This guide covers everything you need to know about the Google Sheets CELL function, including its definition, syntax, use cases, and how to use it.
What is the CELL Function? How Does It Work?
The CELL function in Google Sheets is a handy tool that gives you various details about a specific cell. You can learn about a cell’s location, its content, how it’s formatted, and even its size. To decide what kind of detail you want, you provide an ‘info_type’ value when using the function.
For instance, by using the “address” info_type with the CELL function, you get the exact location of the cell in text form. On the other hand, with “col”, you get the cell’s column number. If you’re interested in the cell’s color, particularly if it’s red for negative numbers, the “color” info_type will give you a value of 1; otherwise, you get a 0.
If you need the actual content of a cell, use the “contents” info_type. The “prefix” info_type tells you about the text alignment of the cell by giving you a specific symbol for each alignment type.
To find out the row number of a cell, use the “row” info_type. If you’re curious about the kind of data in the cell, the “type” info_type will tell you. It gives you “b” for empty cells, “l” for text-only cells, and “v” for all other cells.
And if you’re trying to understand the size of a column, the “width” info_type tells you how many characters can fit in the cell you’re referring to.
The syntax and arguments for the function are as follows:
Here are the details for each argument:
- info_type: This argument specifies the type of information you wish to retrieve about the cell.
- reference: This argument refers to the cell for which you want to obtain information.
Notes on the arguments:
- The info_type argument can take several values, each of which returns a different type of information about the cell:
- “address”: This returns the absolute reference of the top left cell in the reference as plain text.
- “col”: This returns the column number of the cell in the reference.
- “color”: This returns 1 if the top left cell in the reference is formatted in red for negative values, such as when the custom number format is #,##0_);[Red](#,##0). Otherwise, it returns 0.
- “contents”: This returns the value contained in the top left cell in the reference.
- “prefix”: This returns a text value based on the horizontal text alignment in the cell in the reference. A single quotation mark (‘) is used for left-aligned text, a double quotation mark (“) for right-aligned text, a carat (^) for centered text, and empty for everything else.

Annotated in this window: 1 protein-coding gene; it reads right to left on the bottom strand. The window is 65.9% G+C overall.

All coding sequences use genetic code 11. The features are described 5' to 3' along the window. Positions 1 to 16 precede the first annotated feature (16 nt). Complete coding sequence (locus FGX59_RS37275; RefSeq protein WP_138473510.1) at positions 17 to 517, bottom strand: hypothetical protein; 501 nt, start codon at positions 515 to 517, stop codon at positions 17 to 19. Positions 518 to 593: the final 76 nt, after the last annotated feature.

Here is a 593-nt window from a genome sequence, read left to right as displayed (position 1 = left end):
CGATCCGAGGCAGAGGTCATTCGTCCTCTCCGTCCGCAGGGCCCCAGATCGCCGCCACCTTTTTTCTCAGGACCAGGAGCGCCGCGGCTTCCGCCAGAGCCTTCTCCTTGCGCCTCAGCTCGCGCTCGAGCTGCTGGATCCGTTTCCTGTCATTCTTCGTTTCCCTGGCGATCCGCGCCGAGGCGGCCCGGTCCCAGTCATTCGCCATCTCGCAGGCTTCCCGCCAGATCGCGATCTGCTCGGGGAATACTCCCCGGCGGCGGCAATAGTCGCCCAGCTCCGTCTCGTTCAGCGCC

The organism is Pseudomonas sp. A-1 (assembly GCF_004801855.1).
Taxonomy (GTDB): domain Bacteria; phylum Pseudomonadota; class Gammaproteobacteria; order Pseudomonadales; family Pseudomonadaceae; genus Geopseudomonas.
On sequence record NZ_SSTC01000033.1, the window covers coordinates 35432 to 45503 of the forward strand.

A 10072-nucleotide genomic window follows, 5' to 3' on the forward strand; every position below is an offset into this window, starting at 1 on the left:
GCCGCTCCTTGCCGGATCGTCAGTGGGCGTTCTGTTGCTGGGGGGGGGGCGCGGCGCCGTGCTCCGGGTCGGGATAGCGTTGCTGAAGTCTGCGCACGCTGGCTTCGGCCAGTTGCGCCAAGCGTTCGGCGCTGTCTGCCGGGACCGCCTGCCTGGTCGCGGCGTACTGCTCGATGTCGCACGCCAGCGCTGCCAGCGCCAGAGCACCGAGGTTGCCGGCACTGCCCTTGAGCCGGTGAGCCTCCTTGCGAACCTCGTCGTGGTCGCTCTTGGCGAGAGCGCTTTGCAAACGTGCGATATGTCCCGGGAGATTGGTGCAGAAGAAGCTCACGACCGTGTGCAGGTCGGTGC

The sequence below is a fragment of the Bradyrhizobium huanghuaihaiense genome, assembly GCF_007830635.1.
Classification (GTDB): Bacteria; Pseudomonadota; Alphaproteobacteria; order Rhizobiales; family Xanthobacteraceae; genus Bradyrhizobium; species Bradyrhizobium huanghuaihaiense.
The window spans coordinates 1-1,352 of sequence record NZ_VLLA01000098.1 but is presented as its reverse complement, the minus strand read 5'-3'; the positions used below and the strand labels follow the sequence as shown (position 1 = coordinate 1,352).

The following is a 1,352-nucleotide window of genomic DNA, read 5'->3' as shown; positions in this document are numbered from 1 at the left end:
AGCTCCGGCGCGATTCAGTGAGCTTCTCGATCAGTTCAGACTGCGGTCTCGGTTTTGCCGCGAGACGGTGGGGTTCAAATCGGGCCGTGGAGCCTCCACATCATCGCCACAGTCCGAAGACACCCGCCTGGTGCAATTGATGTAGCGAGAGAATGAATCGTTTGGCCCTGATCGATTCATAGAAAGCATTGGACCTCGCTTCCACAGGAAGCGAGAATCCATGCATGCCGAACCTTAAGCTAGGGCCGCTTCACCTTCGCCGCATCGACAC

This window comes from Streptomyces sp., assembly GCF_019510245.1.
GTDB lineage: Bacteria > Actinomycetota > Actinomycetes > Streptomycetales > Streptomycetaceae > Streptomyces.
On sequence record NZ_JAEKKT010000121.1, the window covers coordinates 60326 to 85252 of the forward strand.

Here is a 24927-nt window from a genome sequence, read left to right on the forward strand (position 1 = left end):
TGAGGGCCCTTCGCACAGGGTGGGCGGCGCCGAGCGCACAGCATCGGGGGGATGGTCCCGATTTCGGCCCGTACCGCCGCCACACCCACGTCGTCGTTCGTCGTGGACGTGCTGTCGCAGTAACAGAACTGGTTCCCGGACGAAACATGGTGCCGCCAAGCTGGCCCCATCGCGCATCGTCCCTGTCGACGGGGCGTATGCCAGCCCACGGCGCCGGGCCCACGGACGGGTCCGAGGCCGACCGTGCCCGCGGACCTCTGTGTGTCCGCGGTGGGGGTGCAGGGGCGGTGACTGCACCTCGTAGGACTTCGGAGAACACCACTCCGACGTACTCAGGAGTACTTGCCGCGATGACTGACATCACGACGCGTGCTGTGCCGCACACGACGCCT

- “row”: This returns the row number of the top left cell in the reference.
- “type”: This returns the type of data in the cell in the reference. It returns “b” for a blank cell, “l” for a cell containing plain text (label), and “v” for a cell containing any other type of data (value).
- “width”: This returns the column width in terms of the number of characters that can fit in the cell in the reference. The number returned is based on the width of the zero (0) character at the default font size. This is different from the cell width used elsewhere in Google Sheets, which is defined in terms of pixels.
Examples of How to Use the CELL Function
Here are some practical examples of how to use the CELL function in Google Sheets.
Example #1: Get Cell Address
If you want to get the address of a particular cell, you can use the CELL function. Let’s say you want to get the address of cell B5. You would type the following formula:
The result would be “$B$5”, which is the address of the cell.
Example #2: Get Cell Content
The CELL function can also be used to get the content of a specific cell. For instance, if you want to get the content of cell D6, you would use the following formula:
This will return the value that is in cell D6.
Example #3: Get Cell Format
The CELL function can also provide information about the formatting of a cell. For example, if you want to know if cell E7 is formatted as a date, you would use the following formula:
If the cell is formatted as a date, the function will return “D1”, “D2”, “D3”, or “D4”, depending on the exact date format. If the cell is not formatted as a date, the function will return a different code.
Example #4: Get Cell Width
If you want to know the width of a cell, you can use the CELL function. For instance, to get the width of cell F8, you would use the following formula:
This will return the width of the cell in characters based on the default font size.
Example #5: Get Cell Type
The CELL function can also be used to determine if a cell contains a number, a text string, or is blank. For example, to find out the type of content in cell G9, you would use the following formula:
This will return “b” if the cell is blank, “l” if the cell contains a text string, or “v” if the cell contains anything else.